Historic Oak Park has many houses displaying qualities of Japanese architecture. Many houses were designed by Frank Lloyd Wright. His Arts and Crafts era influenced houses draw in the theme of Japanese architecture well. Horizontal lines and geometric shapes take form in the Prairie Style houses. The hip roof draws in aspects of the Egyptians while the large overhang is reminiscent of the Japanese style. Wright stacking of the horizontal line resembles Japanese influence.
Oak Park Philadelphia

Sunday, November 7, 2010

Point: Reflections

 In the early age of modernism architectural purity and organization was desired. “They searched for qualities of the primitive, the pure and the uncorrupted in art and architecture” (Roth p. 443). This would in turn be the foundation of Eclecticism and associationalism. It was only logical that mankind reflect upon the past for foundation in design. During the emergence of modernism, human enlightenment began to move past the Rococo Baroque façade and concentrated more on the functionality of purpose. “Carlo Lodoli… insisted that architecture be determined soley by its internal function or use” (Roth p.443).
The purist architecture was thought to be that of Greek design using a post and beam design process where the emphasis was placed upon firmness. This is demonstrated by Jacques-Germain Soufflot in the Church of Sainte-Genevieve. The internal walls of this structure were opened up with windows mirroring the gothic expansion of transparency. The shape of the church was that of a Greek cross. This is an interesting shift in religious influence as the replicated firmness originated from a religion concentrated on pagan beliefs. This architecture was designed to speak and communicate its purpose, “l’ architrcture parlent, or literally “speaking architecture” (Roth p.448). If this architecture was designed to speak then the façade and columns might be perceived differently by previous cultures. In a way historic language is lost while striving to find the purist language.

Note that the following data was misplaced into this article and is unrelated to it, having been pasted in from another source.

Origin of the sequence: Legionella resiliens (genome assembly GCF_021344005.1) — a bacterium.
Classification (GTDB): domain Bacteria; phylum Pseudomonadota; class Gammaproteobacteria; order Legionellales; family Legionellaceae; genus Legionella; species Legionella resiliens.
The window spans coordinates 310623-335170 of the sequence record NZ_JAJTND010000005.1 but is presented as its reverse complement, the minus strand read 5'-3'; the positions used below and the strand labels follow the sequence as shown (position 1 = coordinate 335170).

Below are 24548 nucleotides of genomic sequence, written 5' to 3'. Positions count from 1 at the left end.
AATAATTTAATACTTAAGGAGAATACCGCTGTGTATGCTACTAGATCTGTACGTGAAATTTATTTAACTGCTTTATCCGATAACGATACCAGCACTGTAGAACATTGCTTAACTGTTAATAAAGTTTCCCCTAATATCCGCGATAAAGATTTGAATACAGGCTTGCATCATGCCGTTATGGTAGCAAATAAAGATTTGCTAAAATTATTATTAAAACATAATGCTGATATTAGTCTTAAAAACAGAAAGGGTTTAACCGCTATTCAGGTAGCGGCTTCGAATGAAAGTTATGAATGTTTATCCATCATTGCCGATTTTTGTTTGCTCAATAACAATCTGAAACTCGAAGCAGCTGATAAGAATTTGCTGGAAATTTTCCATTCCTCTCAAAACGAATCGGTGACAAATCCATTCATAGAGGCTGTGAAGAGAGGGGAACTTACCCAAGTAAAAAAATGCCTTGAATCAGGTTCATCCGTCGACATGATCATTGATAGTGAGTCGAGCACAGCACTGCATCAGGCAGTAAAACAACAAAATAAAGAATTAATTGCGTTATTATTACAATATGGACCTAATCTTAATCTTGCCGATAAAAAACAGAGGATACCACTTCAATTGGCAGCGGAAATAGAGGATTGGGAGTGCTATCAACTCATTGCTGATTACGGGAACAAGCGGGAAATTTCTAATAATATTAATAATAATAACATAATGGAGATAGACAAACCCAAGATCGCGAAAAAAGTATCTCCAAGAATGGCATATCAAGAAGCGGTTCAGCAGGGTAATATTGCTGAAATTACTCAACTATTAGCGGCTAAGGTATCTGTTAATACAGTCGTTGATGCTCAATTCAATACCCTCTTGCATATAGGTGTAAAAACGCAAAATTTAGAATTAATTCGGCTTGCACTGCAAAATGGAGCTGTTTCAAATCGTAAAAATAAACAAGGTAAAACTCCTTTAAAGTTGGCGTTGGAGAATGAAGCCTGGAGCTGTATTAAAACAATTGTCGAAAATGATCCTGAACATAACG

Church of Sainte-Genevieve

The Church of Sainte-Genevieve was finished in 1790. It seem only fitting that the Greek revival theme emerge in the Americas at a later date. The Cooleemee plantation, designed by New York architect W. H. Ranlett in 1855, displays this same revival in Mocksville NC. The floor plan is modeled after the Church of Sainte-Genevieve having a winged structure in the shape of a cross with a cupola located on the center roof. However the Cooleemee plantation cross does not use 90 degree rotational symmetry as the Church of Sainte-Genevieve. The monumental height resembles that of gothic construction and a gabled tympanum crowning the terminal point of each wing resembles the Roman portico on Church of Sainte-Genevieve. Perhaps the American use of the Roman portico is better displayed in the Dobson house of 1830. Four columns frame an aedicule that
sits perpendicular to the pitch of the main roof.

Cooleemee plantation

Dobson house

The Cooleemee plantation displays paired windows with rounded arches, a trait left over from the Renaissance. Dentils and modillions are featured upon the molding of the tympanum. This is a trait left over from the Baroque era. Possibly the purity of communication is lost as the Greek revival stretches to the Americas. However the Church of Sainte-Genevieve also features such Baroque molding characteristics providing a traceable design lineage throughout history. The arch that separates the columnar from the footing on the porch in the Dobson house represents the Renaissance expansion of enlightenment. The circular design located in the tympanum is an extract from the gothic period. This is another example of the differences in perception on the Greek revival between countries. Where the Greek revival became a quest for the purity of firmness in Europe; in the Americas it was only an extraction of elements from all previous periods.